During these past years that dream of yours has sometimes been displaced by a nightmare. You have had brief, paralyzing phantasies of your son unable to find work during the years of his vigor — your son, impotently idle — on Relief. They have been a sharp agony, and so how do you like the picture of your son sucked into the aimless rioting of the dispossessed as jobs get fewer, as business and society progressively break down, as the framework of American life caves in? Or, alternatively, how do you like the picture of him with a bland smile on a vacant face, goose-stepping in one of the youth-pulverizing battalions that the Nazis know how to organize, all the personality and individuality you’ve labored to give him systematically destroyed? I’m not talking about some foreigners pictured in Life; I’m talking about your son in the quiet Middle West.
Your house is on fire and your children will burn. Your country will burn – that pleasant town in Michigan, an hour west of Flint. Life shows you some Dorniers and Messerschmitts flying across the English Channel. What you’re too scared to see is that they’re flying across Lake Huron too. You boast of the quiet there in Michigan. But, you see, that’s yesterday. Placid in yesterday, you’ve watched Europe go down; for over a year you’ve seen tanks and planes blasting their way across it. Because they haven’t blasted their way across America you think they haven’t moved across it; but they have. The world has changed forever; America’s place in it has changed; with every beat of your pulse America is becoming something different — pounded into a different shape by the detonations which you think of as merely sound-effects in a newsreel. It really is a pleasant town — I know for I drove through it a month or so before you wrote to me — but it won’t be pleasant very long now unless you wake up. Even if you do wake up it will never again be the town you’ve lived in up to now — but you can keep it a good town.
If you wake up. This angry protest of yours comes out of sleep; it is a sleeper’s defense against realities that would shatter his dream. When the world is dangerous sleep is so much better than waking, dream is so much easier than courage. But sleep and dreaming are death just now, and that is why you must be waked and kept awake no matter how angrily you may resent the voices that get through to you. I didn’t know that I was writing to you personally when I sent that letter from Santa Fe, but it turns out that I was — to you. About your house, your car, your school system, your children — about the United States and you and your home town. We have still got a chance to control events, to bring America and your son through the storm in such a way that the promise of both of them can still be fulfilled. Oh, not at all in the way you and I hoped for, perhaps not in any way that we can understand just now, but certainly in some way that will preserve the worth and use the talents of both, some way that will save their freedom. Our chance to do it is still a good chance, the odds are still in our favor — if we stand on our feet and face things, if we keep our nerve, if you come out of the coma that is pure panic.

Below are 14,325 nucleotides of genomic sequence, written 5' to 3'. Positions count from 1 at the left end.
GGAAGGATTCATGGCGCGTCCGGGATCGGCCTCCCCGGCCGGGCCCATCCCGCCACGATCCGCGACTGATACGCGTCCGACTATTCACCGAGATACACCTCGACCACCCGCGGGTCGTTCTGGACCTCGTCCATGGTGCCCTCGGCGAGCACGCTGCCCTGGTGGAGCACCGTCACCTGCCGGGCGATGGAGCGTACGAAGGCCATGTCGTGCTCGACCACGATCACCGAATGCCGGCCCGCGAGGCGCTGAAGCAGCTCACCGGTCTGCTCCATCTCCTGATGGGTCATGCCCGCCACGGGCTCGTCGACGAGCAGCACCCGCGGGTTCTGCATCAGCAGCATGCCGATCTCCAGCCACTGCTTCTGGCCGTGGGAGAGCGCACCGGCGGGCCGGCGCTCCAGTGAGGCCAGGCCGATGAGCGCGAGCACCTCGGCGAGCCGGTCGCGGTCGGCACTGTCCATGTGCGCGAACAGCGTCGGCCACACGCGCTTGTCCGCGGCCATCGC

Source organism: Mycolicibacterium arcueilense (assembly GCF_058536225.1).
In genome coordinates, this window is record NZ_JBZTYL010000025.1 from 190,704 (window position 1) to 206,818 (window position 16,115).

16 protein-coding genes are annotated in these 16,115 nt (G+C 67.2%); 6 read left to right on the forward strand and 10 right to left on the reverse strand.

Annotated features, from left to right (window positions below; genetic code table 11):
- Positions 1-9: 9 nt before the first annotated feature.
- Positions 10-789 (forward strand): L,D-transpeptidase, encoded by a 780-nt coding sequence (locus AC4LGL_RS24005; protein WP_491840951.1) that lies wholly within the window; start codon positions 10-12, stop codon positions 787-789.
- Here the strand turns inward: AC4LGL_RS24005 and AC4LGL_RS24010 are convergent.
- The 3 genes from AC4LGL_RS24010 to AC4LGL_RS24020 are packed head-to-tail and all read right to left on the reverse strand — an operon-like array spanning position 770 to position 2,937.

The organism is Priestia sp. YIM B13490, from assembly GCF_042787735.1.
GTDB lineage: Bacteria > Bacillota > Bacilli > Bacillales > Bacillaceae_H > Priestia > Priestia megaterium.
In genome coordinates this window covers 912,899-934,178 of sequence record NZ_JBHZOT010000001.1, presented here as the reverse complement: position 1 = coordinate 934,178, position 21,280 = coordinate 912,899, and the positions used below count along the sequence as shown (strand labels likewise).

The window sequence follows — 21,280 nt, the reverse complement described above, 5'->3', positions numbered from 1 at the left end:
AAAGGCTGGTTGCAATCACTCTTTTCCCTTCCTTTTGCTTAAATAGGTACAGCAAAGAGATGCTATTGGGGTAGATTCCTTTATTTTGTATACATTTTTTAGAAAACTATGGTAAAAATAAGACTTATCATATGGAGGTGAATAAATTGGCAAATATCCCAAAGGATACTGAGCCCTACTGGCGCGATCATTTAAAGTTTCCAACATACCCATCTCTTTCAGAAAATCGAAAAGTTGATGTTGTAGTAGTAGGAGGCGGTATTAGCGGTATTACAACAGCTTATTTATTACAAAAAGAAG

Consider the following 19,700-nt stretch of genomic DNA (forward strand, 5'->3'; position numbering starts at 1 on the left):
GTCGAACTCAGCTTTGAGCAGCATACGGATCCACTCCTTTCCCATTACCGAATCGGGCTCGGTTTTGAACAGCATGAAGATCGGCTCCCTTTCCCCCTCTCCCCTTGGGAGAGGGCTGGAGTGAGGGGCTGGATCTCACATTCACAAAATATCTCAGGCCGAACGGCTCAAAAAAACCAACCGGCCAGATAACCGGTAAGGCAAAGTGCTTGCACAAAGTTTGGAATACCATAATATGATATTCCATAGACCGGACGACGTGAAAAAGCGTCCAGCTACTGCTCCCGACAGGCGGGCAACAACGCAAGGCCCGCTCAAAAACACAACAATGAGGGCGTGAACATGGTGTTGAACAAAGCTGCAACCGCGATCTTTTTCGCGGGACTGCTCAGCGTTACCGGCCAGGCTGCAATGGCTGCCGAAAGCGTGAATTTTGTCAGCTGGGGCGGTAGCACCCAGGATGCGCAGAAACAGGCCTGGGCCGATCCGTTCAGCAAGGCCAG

You know the Burma Shave signs. Our highways ought to be lined with similar sequences that you would have to read, sequences of simple, plain, bitter truths. Still shorter and plainer ones ought to be set up at every stop light, and over the entrance to your office building, and on the counter where you buy tobacco. Little slogans which would pound the nerve that winced when you read my piece. Skywriters ought to smear them in mile-long letters above your golf course. Every radio program ought to plug them at the beginning and at the end and half-way through. They ought to leap out at you from billboards; sound trucks should blare them all evening long in the street before your fine new house. Because, you see, this desperate drowsiness resists them with the full strength of your panic. If that panic wins we lose — you lose.
What ought they to say? Simple, elementary, readily understandable things. The things that you dread most and so deny most vehemently. Just that the world is on fire. That America will be burned up unless you come awake and do something. That time is passing. That the quiet of your home town, which you boast about, is the quiet of a slumber that is settling toward the quiet of death.